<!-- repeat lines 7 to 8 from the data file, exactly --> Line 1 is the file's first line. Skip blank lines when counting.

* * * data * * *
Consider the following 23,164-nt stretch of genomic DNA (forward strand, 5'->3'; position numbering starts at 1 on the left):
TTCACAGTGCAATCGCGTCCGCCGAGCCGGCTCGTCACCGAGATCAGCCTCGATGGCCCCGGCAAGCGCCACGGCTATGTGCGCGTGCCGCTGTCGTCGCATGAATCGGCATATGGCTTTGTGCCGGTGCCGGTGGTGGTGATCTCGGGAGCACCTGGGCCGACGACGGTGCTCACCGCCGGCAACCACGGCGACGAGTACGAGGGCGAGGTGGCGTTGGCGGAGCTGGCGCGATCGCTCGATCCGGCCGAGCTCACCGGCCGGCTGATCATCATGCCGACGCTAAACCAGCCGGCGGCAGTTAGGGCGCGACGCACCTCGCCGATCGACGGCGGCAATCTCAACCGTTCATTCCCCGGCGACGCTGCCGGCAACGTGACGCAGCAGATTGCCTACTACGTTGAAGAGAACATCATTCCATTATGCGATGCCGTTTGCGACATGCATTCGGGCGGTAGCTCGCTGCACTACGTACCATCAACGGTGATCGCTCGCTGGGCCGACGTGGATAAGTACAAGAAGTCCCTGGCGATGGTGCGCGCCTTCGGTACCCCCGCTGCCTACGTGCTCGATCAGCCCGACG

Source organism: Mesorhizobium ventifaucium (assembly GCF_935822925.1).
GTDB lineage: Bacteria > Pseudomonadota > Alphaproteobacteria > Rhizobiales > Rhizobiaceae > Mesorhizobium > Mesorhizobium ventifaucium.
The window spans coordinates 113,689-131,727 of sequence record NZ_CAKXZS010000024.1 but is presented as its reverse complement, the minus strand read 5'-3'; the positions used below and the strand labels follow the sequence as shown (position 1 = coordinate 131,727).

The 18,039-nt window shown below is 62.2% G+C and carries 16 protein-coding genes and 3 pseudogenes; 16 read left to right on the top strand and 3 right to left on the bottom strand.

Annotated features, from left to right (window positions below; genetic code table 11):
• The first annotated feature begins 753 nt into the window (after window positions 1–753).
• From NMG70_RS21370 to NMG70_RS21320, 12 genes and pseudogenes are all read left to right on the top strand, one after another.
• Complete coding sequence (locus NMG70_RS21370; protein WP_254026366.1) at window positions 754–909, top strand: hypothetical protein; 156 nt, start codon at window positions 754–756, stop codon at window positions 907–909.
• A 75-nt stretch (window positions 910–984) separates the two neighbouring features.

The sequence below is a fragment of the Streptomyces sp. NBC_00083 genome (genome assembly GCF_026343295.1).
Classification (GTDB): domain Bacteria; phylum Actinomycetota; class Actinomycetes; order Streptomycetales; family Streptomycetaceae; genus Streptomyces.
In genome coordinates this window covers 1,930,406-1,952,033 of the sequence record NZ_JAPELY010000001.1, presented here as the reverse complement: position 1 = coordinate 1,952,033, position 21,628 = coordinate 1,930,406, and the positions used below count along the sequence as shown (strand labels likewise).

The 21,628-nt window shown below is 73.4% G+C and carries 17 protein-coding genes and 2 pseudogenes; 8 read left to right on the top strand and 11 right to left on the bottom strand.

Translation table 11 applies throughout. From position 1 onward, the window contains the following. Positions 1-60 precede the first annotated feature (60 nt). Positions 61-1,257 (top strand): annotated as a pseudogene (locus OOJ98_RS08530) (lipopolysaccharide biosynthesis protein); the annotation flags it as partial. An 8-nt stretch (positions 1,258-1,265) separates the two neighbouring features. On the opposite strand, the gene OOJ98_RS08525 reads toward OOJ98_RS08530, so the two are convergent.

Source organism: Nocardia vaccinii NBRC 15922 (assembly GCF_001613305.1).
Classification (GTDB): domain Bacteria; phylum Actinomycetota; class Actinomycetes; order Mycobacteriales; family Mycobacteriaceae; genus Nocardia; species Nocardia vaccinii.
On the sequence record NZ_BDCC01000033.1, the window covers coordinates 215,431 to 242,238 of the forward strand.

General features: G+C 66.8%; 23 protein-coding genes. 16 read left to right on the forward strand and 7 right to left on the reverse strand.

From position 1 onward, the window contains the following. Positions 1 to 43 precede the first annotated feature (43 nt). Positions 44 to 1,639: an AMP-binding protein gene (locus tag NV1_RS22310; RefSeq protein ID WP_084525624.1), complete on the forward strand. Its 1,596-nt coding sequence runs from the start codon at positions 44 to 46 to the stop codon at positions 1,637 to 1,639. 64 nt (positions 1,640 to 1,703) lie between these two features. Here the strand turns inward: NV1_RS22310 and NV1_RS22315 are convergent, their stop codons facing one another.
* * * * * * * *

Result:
Annotated features, from left to right (window positions below; genetic code table 11):
• The first annotated feature begins 753 nt into the window (after window positions 1–753).